In short, your intuition is correct.
Fisher's approach is based on randomization tests: using the randomization procedure of the treatment assignment, you assume a sharp null hypothesis of no effect and then compute the exact p-value, that is, the probability of seeing an effect as big as the one observed assuming no effect.
Neyman's approach is based on estimation. You will estimate the average treatment effect and a conservative variance (the Neyman-Variance, equivalent to the HC2 variance) and, by the CLT, you can make inferences using a normal approximation.
For more information about both you should check chapters 5 and 6 of Imbens and Rubin book.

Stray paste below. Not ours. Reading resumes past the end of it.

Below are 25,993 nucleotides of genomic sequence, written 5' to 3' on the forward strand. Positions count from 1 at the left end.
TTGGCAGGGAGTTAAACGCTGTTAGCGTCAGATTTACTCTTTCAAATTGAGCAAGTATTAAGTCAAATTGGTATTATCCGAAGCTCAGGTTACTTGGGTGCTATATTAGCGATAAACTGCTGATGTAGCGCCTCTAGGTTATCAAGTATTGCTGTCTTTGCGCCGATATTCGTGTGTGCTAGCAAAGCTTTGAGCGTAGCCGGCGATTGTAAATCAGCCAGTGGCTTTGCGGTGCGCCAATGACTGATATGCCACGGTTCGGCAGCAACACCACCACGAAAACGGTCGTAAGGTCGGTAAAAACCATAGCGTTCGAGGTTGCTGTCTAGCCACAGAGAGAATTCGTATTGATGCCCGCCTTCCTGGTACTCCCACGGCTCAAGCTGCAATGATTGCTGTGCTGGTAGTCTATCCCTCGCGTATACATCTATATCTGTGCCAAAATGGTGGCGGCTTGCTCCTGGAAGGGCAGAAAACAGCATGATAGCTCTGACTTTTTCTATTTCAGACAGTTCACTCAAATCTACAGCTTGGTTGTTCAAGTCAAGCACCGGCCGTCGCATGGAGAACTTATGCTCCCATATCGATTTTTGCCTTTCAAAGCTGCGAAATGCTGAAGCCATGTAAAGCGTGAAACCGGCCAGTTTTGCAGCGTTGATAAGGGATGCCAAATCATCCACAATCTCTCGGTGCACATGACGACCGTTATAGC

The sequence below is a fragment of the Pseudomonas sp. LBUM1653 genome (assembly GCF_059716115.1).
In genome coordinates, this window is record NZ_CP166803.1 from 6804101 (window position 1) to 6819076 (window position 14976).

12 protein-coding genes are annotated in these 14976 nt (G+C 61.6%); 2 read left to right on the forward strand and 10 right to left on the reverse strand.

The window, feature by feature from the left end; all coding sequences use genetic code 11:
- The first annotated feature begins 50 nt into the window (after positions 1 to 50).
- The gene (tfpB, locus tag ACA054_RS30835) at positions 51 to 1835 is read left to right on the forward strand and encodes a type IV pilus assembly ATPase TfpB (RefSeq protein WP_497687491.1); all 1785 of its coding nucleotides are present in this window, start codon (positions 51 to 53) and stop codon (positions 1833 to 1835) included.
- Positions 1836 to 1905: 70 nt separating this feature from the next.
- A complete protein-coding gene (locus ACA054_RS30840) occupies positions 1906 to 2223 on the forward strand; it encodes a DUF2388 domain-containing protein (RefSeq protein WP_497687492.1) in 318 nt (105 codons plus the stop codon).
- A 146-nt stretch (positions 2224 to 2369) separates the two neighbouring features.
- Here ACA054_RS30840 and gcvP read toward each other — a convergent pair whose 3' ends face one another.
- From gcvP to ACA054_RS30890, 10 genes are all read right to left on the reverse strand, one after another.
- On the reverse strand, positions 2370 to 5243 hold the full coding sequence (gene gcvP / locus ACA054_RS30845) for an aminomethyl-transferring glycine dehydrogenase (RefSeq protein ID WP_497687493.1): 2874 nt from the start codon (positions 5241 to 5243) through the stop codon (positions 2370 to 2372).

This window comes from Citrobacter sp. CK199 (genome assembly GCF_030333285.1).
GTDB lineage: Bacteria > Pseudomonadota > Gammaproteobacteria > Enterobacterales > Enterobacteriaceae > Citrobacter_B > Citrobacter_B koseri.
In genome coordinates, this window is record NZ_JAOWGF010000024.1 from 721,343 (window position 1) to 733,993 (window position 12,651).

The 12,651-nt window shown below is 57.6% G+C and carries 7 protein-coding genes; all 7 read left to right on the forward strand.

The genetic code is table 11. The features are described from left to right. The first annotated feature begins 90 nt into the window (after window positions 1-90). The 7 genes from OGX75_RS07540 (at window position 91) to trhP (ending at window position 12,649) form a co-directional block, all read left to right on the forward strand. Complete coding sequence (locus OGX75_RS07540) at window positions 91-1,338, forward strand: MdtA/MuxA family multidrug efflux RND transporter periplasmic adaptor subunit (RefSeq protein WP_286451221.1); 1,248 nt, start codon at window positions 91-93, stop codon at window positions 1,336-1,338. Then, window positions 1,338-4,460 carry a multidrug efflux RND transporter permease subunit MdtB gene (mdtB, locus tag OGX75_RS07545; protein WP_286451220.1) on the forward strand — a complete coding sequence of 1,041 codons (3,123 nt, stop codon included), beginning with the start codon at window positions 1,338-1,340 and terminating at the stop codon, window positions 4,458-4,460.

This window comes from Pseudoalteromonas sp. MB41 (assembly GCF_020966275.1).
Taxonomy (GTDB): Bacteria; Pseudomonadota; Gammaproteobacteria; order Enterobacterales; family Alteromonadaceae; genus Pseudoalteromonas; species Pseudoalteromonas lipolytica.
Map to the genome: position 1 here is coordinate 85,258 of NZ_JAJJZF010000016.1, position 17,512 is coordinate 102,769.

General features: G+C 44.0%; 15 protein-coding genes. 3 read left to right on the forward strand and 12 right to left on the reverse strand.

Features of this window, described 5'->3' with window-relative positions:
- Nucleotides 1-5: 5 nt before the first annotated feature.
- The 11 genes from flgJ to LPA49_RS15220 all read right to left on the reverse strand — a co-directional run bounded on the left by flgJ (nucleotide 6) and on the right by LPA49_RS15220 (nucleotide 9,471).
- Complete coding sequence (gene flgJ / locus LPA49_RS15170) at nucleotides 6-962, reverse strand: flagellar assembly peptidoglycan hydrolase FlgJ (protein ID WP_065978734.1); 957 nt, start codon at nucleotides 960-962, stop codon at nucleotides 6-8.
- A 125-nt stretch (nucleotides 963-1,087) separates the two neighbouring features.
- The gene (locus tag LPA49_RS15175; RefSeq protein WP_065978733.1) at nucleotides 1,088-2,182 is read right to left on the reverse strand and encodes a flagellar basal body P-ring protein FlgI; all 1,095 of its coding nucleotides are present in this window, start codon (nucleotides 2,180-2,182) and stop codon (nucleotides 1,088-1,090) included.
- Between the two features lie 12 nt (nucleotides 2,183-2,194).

It's important to notice that these methods are not "causal methods" strictly speaking, they are simply estimation and testing methods, and usually discussed in the context of experiments, where it's the validity of the experiment that warrants the causal meaning. That is, there's nothing causal about them per se, in the sense that whether your estimate is causal or not depends on your identification strategy. To learn more about identification, it's definitely worth studying causal graphs --- you can find references here.
On whether one is better than the other, there's no answer to that without context, it depends on your goal. For example, do you care about the sharp null hypothesis? In a lot of cases people don't, since the exact null is implausible, so they care more about estimation --- if that's your case, then randomization tests will not be very useful for your problem.